GEORGE MOLCHANY spoke about and showed Martin guitars at the Gov. Wolf Historical Society dinner. (Story on Page 5). – Home News photo

2 0 1 0 L e B E A M C o m m u n i t y S p i r i t Aw a rd R e c i p i e n t


2 THE HOME NEWS May 12-18, 2011

Post Office Box 39, Bath, PA 18014 Phone: 610-923-0382 • fax: 610-923-0383 e-mail: Askus@HomeNewsPA.com Paul & Lisa Prass - Publishers William J. Halbfoerster, Jr. - Editor Alice Wanamaker - Associate Publisher Candi Moyer - Account Executive Tammy De Long - Operations Manager Marcie Kent, Elaine Leer, Alyse Moyer, Tony Pisco, Melissa Rose, Quynh Vo - Graphic Designers Yvette Jabbour, Carolyn Whyley - Graphic Interns Wes Loch - Delivery Driver The Home News ISSN 1944-7272 (USPS 248-700) is published every Thursday of the year except on holidays at a subscription local rate of $18.00; 40-cents per copy on newsstands. Periodicals postage paid in Bath, PA 18014. POSTMASTER: Send address changes to: THE HOME NEWS, P.O. BOX 39, BATH, PA 18014

The Home News does not assume responsibility for any advertisements beyond the cost of the ad itself. We cannot be responsible for typographical errors. We reserve the right to reject any article or advertisement thought to be offensive or not contributing to the needs of the communities we serve. All opinions expressed by columnists, reporters and feature writers, including letters to the editor, are not necessarily those of this publication, but of the individuals themselves. News items and ads should be submitted no later than noon Monday on the week of publication, or on dates noted ahead of time due to holidays. Office HOurs: Monday through Friday, 8:00 a.m. to 5:00 p.m., 4685 Lehigh Drive (Rte 248), Walnutport, PA 18088 Other hours by appointment only

-a general circulation newspaper since 1942 In partnership with:

2010 LeBEAM Community Spirit Award Recipient

TV Content With television now in most homes in the country, thus influencing the behavior of American youth to an unprecedented degree, the content of TV programming is of major concern to those looking to the nation’s future. A serious look at the hundreds of channels available is disturbing. Much of the content is violence, of course, dating from the American cowboy heritage, but content without violence is also disturbing. Common behavior, dress and speech is very low grade. Young Americans who emulate what they assume is normal behavior as seen on American television are not seeking the status and character early Americans sought, the tradition of ladies and gentlemen, as in the mother country. One need not be of English heritage to favor America’s youth following in that tradition, which was the goal and hope of the majority in early America, may still be. But U.S. television is a dominate influence among those millions who know nothing better, who assume this low-grade behavior is normal and acceptable.

the Fence GabGab OverOver the Fence by Pete G. Ossip by Pete G. Ossip

It’s some pretty nice spring weather we’ve been having this

week, and it was beautiful for Mother’s Day. I hope all the mothers had a happy day with their kids and grandkids. They deserved it. . . .Next Tuesday is

T

the big primary election day. Lots of signs going up for local candidates, but the hot issue for our county is the question about Gracedale, our county home for the elderly. However the vote goes, I hope it’s for the better. It sure has stirred up a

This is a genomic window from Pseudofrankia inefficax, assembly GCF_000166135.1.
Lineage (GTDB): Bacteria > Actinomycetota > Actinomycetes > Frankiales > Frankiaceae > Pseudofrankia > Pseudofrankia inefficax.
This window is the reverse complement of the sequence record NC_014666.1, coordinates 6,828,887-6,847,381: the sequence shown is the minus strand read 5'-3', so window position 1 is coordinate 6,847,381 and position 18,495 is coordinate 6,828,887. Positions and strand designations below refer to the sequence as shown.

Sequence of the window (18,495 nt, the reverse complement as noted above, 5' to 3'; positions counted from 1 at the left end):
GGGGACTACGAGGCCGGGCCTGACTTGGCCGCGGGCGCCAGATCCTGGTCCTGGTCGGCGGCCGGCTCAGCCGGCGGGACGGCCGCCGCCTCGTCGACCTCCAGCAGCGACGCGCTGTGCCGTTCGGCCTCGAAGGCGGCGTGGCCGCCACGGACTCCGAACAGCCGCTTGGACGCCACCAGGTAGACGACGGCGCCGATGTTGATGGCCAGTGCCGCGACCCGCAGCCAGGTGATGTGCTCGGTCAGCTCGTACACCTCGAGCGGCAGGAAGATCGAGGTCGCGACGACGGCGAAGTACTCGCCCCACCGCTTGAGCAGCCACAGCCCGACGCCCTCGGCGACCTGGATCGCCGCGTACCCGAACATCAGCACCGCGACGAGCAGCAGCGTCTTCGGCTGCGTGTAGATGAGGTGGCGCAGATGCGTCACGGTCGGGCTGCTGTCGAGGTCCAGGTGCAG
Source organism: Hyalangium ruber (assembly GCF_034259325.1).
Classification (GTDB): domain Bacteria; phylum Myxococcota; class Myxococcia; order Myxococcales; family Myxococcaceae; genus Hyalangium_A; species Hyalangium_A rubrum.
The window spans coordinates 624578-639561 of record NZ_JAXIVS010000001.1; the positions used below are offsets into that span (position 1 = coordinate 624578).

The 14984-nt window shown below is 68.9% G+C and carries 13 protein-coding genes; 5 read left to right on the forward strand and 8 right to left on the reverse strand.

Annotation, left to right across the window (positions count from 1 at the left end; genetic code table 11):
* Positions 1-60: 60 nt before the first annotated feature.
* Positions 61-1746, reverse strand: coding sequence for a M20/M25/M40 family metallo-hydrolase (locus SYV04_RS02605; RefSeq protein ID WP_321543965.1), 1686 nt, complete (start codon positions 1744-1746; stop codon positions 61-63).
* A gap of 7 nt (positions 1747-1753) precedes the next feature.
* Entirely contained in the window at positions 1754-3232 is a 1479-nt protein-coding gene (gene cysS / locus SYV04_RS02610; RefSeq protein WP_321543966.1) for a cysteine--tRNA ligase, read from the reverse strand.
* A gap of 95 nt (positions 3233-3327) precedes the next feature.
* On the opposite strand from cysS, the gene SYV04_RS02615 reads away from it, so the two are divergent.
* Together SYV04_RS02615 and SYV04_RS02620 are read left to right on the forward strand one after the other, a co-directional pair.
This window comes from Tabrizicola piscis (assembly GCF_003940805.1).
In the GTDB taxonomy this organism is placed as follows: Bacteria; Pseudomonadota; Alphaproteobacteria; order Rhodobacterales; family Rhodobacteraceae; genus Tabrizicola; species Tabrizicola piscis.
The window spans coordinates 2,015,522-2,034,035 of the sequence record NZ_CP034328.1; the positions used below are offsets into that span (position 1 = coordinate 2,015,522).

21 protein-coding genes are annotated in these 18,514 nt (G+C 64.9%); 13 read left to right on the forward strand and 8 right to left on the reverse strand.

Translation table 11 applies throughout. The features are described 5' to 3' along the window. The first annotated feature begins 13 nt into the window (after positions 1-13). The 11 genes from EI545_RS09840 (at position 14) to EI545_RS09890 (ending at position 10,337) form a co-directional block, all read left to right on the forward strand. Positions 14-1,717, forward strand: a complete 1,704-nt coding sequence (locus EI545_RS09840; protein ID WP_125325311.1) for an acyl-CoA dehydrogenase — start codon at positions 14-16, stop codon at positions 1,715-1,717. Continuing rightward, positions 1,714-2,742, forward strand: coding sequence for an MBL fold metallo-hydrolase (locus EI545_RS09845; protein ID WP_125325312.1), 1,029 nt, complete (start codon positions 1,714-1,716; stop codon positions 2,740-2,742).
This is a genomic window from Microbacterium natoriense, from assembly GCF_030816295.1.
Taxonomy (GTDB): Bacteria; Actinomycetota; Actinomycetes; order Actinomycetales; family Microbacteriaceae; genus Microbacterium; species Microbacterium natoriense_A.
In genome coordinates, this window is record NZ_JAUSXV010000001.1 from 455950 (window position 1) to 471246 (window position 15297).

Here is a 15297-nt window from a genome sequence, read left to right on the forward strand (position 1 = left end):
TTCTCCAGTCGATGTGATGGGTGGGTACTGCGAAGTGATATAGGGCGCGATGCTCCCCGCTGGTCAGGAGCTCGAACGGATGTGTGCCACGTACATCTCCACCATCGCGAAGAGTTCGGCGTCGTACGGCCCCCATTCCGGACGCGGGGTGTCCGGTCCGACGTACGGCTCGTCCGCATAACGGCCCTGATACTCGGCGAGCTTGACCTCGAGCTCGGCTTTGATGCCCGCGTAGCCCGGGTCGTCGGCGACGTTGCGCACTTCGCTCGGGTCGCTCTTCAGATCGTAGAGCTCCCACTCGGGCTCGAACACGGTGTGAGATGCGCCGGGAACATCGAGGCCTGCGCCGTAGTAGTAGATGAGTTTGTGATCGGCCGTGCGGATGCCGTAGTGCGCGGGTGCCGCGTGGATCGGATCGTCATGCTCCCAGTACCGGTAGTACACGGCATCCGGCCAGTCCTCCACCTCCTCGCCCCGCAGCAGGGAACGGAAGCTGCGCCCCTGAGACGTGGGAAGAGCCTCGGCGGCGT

lot of debate. . . . I hear there was a zoning meeting about the sun panels up by the Moore Township school, but people didn’t get much of a chance to speak. Maybe it’s not as much of a hot topic as it was over in Lehigh Township. . . . .Big crowd as usual at the Moorestown church’s ham supper on Saturday. Nothing like a good church supper with all that home cooking. . . . Grass is growing fast where folks put on fertilizer, so it calls for more mowing. Those who may have fertilized it lately are hoping just for one day of rain to get the stuff to work. I reckon it’ll come soon enough. . . . Let’s hope it doesn’t rain this Saturday, though, ‘cause that’s the day of the big Bath community yard sale. Can’t have rain when you put all the things out in the open for folks to look over and buy. I know Elmira was up in the attic the other day scrounging around for things to sell, all the things we’ve been collecting over the years, and just kept stored away. . . . Note from a reader: What is a 7 year old doing out hunting with a 20 gauge Ithaca along with her FIVE YEAR OLD SISTER??? And at that young age, shouldn’t they be taught to repsect all living things? Very scary that two little girls with their father and grandfather had guns to shoot turkeys for youth gobbler season. . . . Grapevine has it that the Turn-In Restaurant in town has been sold to some folks in Hellertown, with the present owners retiring. . . .Looks like the new tenants are moving into the former gas station / travel agency building down at the square. . . . I said it before and I’ll say it again. All that great pitching isn’t gonna hack it after a while if the Phillies don’t get more hitting. They hafta score runs, and put their hits together when they get ‘em. They got the hits and runs, and had great defense with four double plays to beat Florida. Anyhow, hockey and basketball are over in the City of Brotherly Love and they can concentrate on the Phillies, and put more games on TV, too. . . . Did I hear right? Are gas prices gonna plunge soon? It’s about time. People’s wallets are getting mighty thin having to put more than $50 into a fill up. They oughta be at the level that a former Pennsville station says, $2.97. . . . When the farmers’ market opens down at Keystone Park in a week or so, take a gander at the horse chestnut tree and the plaque down at the east end of the park. You know it came from Mount Vernon, Va., and was shipped as a sapling through the Bath Post Office years ago – before there was a UPS or FedEx. . . .Gotta tend to the yard. Have a great weekend, and don’t forget to vote next Tuesday!